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Issue 11, 2014
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Optical absorption and scattering spectroscopies of single nano-objects

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Developments of optical detection and spectroscopy methods for single nano-objects are key advances for applications and fundamental understanding of the novel properties exhibited by nanosize systems. These methods are reviewed, focusing on far-field optical approaches based on light absorption and elastic scattering. The principles of the main linear and nonlinear methods are described and experimental results are illustrated in the case of metal nanoparticles, stressing the key role played by the object environment, such as the presence of a substrate, bound surface molecules or other nano-objects. Special attention is devoted to quantitative methods and correlation of the measured optical spectra of a nano-object with its morphology, characterized either optically or by electron microscopy, as this permits precise comparison with theoretical models. Application of these methods to optical detection and spectroscopy for single semiconductor nanowires and carbon nanotubes is also presented. Extension to ultrafast nonlinear extinction or scattering spectroscopies of single nano-objects is finally discussed in the context of investigation of their nonlinear optical response and their electronic, acoustic and thermal properties.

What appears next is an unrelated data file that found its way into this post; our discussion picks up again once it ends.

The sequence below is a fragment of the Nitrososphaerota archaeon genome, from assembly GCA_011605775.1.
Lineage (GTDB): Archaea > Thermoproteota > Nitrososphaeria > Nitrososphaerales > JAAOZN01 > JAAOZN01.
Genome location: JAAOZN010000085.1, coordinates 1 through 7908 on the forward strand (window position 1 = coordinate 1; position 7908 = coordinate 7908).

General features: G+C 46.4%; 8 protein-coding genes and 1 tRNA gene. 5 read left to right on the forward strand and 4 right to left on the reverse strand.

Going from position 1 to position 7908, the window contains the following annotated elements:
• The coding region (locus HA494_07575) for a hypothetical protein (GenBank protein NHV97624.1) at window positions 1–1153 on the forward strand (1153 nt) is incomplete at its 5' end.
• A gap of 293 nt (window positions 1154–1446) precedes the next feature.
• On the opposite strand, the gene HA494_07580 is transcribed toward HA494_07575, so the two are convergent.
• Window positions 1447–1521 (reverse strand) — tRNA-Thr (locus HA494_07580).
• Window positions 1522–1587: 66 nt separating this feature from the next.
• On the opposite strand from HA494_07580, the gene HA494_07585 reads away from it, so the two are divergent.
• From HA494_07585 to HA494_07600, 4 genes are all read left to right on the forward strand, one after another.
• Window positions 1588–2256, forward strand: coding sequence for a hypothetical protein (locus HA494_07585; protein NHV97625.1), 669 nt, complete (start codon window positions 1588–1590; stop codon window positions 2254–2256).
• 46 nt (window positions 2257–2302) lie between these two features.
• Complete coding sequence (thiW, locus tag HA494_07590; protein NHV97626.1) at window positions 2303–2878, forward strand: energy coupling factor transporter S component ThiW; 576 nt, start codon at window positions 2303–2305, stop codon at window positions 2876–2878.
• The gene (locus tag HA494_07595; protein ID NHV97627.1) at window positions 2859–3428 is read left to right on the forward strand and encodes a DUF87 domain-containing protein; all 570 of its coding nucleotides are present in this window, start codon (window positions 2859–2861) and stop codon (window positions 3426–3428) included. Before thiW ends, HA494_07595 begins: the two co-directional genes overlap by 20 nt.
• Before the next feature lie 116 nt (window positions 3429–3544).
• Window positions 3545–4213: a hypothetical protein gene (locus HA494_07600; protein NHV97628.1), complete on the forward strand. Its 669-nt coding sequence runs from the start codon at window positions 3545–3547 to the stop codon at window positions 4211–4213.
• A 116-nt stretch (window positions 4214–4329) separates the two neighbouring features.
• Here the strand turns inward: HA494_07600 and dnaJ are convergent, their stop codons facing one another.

Graphical abstract: Optical absorption and scattering spectroscopies of single nano-objects

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Publication details

The article was received on 16 Oct 2013 and first published on 10 Apr 2014

Article type: Review Article
DOI: 10.1039/C3CS60367A
Chem. Soc. Rev., 2014,43, 3921-3956

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    Optical absorption and scattering spectroscopies of single nano-objects

    A. Crut, P. Maioli, N. Del Fatti and F. Vallée, Chem. Soc. Rev., 2014, 43, 3921
    DOI: 10.1039/C3CS60367A

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